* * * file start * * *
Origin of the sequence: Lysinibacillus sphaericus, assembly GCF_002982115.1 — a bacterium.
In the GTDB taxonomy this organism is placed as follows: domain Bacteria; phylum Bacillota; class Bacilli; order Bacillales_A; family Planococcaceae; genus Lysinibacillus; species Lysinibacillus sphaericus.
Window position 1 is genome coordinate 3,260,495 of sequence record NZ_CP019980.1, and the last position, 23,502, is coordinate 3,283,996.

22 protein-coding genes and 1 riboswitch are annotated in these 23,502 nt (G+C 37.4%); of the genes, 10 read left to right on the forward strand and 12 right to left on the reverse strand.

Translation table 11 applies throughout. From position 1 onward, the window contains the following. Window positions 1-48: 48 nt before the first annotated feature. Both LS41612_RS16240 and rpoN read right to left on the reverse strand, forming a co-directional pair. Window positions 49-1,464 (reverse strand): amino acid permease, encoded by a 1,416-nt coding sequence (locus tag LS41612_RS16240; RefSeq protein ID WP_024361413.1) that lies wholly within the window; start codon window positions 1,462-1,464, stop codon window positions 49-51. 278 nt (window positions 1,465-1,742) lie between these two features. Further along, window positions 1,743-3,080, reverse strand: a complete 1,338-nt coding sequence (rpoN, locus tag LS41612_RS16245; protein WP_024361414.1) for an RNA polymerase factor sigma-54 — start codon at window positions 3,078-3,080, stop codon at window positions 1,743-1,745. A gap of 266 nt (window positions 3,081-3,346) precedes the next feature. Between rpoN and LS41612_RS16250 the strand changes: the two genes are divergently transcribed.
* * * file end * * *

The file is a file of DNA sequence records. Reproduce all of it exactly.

Origin of the sequence: Lysinibacillus sphaericus, assembly GCF_002982115.1 — a bacterium.
In the GTDB taxonomy this organism is placed as follows: domain Bacteria; phylum Bacillota; class Bacilli; order Bacillales_A; family Planococcaceae; genus Lysinibacillus; species Lysinibacillus sphaericus.
Window position 1 is genome coordinate 3,260,495 of sequence record NZ_CP019980.1, and the last position, 23,502, is coordinate 3,283,996.

22 protein-coding genes and 1 riboswitch are annotated in these 23,502 nt (G+C 37.4%); of the genes, 10 read left to right on the forward strand and 12 right to left on the reverse strand.

Translation table 11 applies throughout. From position 1 onward, the window contains the following. Window positions 1-48: 48 nt before the first annotated feature. Both LS41612_RS16240 and rpoN read right to left on the reverse strand, forming a co-directional pair. Window positions 49-1,464 (reverse strand): amino acid permease, encoded by a 1,416-nt coding sequence (locus tag LS41612_RS16240; RefSeq protein ID WP_024361413.1) that lies wholly within the window; start codon window positions 1,462-1,464, stop codon window positions 49-51. 278 nt (window positions 1,465-1,742) lie between these two features. Further along, window positions 1,743-3,080, reverse strand: a complete 1,338-nt coding sequence (rpoN, locus tag LS41612_RS16245; protein WP_024361414.1) for an RNA polymerase factor sigma-54 — start codon at window positions 3,078-3,080, stop codon at window positions 1,743-1,745. A gap of 266 nt (window positions 3,081-3,346) precedes the next feature. Between rpoN and LS41612_RS16250 the strand changes: the two genes are divergently transcribed.